# NASA MMF

**Overview**

**Physics**

The GEOS4 has been constructed with the unique finite-volume dynamic core developed at Goddard (Lin 2004) and the physics package from the NCAR Community Climate Model CCM3 (Kiehl et al. 1998). The unique features of the finite-volume dynamical core include: an accurate conservative flux-form semi-Lagrangian transport algorithm (FFSL) with a monotonicity constraint on sub-grid distribution that is free of Gibbs oscillation (Lin and Rood 1996, 1997), a terrain-following Lagrangian control-volume vertical coordinate, a physically consistent integration of pressure gradient force for a terrain-following coordinate (Lin 1997, 1998), and a mass, momentum, and total energy conserving mapping algorithm for Lagrangian to Eulerian control-volume vertical coordinate transformation. The physical parameterizations in the GEOS have been upgraded with the gravity wave scheme from the NCAR Whole Atmosphere Community Model (WACCM) and the CLM version 2 (CLM-2). The GEOS also includes the ability to use passive water vapor tracers to diagnose the geographic source of water in precipitation and to provide quantitative diagnostics of precipitation recycling (Bosilovich and Schubert 2002). The embded 2D GCE model use the bulk single-moment microphysics (Lang et al. 2009). We are currently upgrading into the GEOS5, which features interactive aerosol transportation model and coupled ocean model.

**MMF-LIS**

**Giga-MMF**

Next generation of NASA MMF will be total grid points about Giga points, by greatly enhancing the scalability of GCE simulations, adapting to the GEOS5 cube-sphere core, and resolving a full spectrum of precipitating clouds (shallow/congestus/deep). Giga-MMF target the GCE horizontal grid points up to 1024 (dx=250m, in 256km domain) and vertical level would be up to 256 (dz=50~300m). With GEOS5 cube-sphere C48 (48x48x6 grid points) configuration, total GCE grid point will be approximately 3.6 billions. Giga-MMF development must overcome the computational limitation. First, Giga MMF requires complete replacement of the current NASA MMF MPI-domain-decomposition technique and traditional call-statement (from GEOS4 to GCE) will be replaced by asynchronized MPI approach. Namely, a set of computer processors will be independently allocated for the parent global model (GEOS) and the cloud model (GCE). By asynchronizing GEOS processes (general circulation, advection, radiation, and IO process) and GCE processes (cloud dynamics and microphysics), we can reduce computational latency as much as possible. Development will be completed in 2015.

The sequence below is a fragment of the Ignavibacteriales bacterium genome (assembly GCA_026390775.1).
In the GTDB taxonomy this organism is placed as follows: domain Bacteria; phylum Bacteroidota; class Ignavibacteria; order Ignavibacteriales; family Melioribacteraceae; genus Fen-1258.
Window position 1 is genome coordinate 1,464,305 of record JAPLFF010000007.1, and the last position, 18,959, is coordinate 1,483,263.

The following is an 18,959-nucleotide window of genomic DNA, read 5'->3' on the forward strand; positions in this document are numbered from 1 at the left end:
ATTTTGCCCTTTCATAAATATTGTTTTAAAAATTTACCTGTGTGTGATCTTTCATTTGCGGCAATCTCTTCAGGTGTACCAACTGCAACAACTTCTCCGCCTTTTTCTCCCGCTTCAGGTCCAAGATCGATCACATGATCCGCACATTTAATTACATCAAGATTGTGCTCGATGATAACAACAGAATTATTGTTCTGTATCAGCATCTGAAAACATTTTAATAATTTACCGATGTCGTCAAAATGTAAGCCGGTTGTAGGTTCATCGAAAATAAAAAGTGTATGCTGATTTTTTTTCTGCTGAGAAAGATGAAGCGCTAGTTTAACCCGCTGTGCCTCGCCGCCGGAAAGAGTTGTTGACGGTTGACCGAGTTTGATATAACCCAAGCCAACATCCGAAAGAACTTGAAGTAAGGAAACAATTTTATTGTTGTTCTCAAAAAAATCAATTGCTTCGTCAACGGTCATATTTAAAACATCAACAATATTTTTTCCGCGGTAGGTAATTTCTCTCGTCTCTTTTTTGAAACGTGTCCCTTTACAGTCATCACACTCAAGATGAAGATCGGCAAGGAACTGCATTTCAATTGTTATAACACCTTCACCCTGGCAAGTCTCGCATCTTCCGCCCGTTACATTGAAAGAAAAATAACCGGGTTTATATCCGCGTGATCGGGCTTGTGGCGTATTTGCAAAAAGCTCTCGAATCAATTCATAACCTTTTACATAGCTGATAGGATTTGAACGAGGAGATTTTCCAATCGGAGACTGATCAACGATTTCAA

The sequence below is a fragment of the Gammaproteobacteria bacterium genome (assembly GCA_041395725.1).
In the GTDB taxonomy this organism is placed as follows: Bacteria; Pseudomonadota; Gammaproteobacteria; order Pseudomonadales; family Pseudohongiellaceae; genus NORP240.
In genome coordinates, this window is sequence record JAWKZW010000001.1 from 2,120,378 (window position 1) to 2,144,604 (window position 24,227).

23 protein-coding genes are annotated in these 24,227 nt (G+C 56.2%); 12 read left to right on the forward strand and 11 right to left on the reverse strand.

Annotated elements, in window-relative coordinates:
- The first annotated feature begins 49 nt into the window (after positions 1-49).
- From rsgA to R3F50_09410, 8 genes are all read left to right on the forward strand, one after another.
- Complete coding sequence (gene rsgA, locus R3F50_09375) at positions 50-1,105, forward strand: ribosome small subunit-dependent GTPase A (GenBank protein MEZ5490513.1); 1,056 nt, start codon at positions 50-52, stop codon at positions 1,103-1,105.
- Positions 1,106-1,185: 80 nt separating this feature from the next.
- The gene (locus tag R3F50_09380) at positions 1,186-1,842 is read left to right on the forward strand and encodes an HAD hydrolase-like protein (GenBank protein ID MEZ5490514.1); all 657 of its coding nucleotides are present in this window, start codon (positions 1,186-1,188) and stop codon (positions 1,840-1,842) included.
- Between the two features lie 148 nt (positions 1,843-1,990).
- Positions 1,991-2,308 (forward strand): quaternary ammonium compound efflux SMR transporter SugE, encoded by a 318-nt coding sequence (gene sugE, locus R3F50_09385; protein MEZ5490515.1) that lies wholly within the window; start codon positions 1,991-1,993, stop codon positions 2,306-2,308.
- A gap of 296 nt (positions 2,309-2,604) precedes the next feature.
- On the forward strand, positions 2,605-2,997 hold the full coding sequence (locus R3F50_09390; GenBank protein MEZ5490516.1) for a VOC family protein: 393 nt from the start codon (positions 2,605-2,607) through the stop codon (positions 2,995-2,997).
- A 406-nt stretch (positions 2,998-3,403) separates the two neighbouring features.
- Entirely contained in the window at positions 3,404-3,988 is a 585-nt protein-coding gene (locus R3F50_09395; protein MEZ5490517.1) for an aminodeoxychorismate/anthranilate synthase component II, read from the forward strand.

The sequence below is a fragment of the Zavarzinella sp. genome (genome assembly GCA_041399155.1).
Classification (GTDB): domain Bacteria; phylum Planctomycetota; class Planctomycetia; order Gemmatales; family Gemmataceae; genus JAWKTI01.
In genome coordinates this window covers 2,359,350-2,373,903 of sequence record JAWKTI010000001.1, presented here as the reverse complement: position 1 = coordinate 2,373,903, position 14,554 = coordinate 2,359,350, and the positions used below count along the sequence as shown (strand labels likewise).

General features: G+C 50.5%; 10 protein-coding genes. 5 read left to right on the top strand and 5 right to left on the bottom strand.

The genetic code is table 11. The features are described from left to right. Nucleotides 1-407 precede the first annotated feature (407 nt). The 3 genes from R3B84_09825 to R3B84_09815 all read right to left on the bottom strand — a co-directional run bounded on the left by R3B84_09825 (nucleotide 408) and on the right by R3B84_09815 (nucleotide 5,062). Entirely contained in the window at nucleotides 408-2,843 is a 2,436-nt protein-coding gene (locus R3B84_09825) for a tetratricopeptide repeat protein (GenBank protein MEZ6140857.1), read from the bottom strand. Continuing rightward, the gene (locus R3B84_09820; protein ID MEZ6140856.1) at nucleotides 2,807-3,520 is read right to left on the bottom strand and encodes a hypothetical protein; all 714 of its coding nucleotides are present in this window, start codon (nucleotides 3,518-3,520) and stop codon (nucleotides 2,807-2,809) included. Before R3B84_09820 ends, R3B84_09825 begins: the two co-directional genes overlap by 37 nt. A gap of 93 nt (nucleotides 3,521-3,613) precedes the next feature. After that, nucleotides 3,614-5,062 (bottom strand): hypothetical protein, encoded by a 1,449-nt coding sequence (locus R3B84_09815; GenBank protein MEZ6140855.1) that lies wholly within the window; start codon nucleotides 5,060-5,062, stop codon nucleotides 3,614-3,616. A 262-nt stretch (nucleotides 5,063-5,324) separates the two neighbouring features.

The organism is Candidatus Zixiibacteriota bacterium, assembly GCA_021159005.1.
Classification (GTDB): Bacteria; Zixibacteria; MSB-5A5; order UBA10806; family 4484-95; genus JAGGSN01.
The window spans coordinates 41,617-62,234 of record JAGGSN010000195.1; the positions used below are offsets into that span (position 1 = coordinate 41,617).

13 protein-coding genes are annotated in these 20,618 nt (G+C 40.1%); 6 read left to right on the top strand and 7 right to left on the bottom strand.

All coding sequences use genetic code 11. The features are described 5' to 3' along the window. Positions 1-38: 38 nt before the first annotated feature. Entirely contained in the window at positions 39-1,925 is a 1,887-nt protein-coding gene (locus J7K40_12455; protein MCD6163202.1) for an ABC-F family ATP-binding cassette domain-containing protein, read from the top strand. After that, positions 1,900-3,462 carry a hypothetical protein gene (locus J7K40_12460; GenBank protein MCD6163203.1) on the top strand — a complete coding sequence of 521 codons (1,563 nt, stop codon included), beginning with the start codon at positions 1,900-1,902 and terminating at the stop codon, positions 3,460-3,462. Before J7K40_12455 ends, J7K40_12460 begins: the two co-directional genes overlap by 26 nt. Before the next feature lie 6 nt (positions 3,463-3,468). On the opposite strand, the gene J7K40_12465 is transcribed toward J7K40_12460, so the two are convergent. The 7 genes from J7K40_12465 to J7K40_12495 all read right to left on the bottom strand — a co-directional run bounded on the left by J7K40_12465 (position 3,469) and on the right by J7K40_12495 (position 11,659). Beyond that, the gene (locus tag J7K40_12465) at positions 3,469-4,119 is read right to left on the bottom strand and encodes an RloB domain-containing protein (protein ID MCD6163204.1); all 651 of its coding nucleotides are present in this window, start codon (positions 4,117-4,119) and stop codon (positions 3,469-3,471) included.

**Applications**

Global maps of June–August 2007 mean latent heat flux in W m−2 for a) FLUXNET, b) CLM 2.0, c) MERRA, d) CLM 2.1. The color scale is the same for all maps. Grid resolution of each map is indicated.

**Citations**

*Bull*.

*Amer. Meteor. Soc.,*

**90**

*,*515-534.

*Environmental Modeling and Software*, 39, 103-115.

**Contact**